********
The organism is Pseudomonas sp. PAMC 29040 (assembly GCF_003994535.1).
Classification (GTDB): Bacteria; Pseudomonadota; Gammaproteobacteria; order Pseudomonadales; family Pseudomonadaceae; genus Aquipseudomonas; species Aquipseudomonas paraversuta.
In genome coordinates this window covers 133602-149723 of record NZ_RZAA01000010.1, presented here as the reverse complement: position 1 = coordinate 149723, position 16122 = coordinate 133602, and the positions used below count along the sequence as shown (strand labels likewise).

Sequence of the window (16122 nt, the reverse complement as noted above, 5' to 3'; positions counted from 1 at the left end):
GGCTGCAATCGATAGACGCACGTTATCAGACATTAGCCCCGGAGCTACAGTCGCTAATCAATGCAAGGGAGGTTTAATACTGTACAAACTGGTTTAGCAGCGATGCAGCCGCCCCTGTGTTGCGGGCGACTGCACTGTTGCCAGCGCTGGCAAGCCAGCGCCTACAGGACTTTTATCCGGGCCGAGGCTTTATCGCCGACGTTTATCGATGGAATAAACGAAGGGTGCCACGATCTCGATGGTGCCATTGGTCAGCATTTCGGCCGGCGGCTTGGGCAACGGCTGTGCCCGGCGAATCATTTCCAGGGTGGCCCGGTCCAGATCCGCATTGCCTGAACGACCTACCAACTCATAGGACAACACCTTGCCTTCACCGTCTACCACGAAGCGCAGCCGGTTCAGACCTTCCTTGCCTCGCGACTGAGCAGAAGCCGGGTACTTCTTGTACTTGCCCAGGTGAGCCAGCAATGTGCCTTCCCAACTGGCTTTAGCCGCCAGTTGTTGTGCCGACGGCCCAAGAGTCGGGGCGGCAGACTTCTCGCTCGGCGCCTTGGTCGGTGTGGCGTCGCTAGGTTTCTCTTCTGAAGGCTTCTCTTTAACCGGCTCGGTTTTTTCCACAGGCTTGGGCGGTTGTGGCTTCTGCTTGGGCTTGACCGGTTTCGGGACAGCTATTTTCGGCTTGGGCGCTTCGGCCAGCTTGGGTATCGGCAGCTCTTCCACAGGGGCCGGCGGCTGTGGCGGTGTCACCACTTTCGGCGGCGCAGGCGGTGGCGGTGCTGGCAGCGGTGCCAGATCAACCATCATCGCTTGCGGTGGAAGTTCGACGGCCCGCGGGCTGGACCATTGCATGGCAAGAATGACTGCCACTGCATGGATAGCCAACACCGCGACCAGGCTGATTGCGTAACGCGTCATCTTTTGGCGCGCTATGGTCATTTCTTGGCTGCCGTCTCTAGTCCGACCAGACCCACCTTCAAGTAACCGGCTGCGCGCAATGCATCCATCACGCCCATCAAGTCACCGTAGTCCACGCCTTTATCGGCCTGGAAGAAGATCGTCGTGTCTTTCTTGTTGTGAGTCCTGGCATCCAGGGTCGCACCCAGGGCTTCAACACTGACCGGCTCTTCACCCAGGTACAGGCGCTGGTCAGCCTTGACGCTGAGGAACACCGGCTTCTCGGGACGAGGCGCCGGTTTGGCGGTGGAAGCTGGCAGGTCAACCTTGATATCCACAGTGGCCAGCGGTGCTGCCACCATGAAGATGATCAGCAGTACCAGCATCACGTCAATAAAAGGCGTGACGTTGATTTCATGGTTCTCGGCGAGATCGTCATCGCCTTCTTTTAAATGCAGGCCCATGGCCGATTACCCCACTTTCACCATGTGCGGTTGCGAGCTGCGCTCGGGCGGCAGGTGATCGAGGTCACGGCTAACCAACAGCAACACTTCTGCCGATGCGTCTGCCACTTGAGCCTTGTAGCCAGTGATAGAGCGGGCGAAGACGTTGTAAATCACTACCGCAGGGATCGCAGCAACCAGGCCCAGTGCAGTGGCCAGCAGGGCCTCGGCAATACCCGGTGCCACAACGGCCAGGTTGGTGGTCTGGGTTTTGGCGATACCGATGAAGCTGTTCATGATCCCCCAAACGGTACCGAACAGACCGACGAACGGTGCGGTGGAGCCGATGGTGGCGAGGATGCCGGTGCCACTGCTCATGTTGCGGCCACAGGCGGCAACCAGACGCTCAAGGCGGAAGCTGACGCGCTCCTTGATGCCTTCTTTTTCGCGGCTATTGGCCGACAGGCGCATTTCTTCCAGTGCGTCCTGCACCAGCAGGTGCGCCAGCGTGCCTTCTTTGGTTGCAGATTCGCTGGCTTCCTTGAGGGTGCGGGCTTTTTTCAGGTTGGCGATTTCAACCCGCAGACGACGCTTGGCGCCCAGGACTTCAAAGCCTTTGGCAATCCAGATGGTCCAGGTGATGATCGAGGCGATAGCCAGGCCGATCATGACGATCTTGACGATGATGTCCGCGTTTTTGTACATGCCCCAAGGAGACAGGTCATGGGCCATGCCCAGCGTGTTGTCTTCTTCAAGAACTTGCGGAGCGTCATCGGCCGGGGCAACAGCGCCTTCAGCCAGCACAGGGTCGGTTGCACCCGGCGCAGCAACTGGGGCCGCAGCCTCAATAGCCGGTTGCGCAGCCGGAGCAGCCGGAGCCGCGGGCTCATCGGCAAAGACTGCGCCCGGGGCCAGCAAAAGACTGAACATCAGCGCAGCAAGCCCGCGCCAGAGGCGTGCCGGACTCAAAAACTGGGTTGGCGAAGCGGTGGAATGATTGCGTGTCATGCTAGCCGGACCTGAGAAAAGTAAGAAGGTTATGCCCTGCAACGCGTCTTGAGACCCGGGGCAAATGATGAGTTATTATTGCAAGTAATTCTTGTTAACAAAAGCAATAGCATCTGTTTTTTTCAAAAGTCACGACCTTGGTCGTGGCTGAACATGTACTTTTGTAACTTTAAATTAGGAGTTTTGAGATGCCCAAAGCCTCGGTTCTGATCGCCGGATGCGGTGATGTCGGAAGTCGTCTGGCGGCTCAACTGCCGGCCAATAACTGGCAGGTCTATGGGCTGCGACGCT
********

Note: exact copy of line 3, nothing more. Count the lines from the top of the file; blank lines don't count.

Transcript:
In genome coordinates this window covers 133602-149723 of record NZ_RZAA01000010.1, presented here as the reverse complement: position 1 = coordinate 149723, position 16122 = coordinate 133602, and the positions used below count along the sequence as shown (strand labels likewise).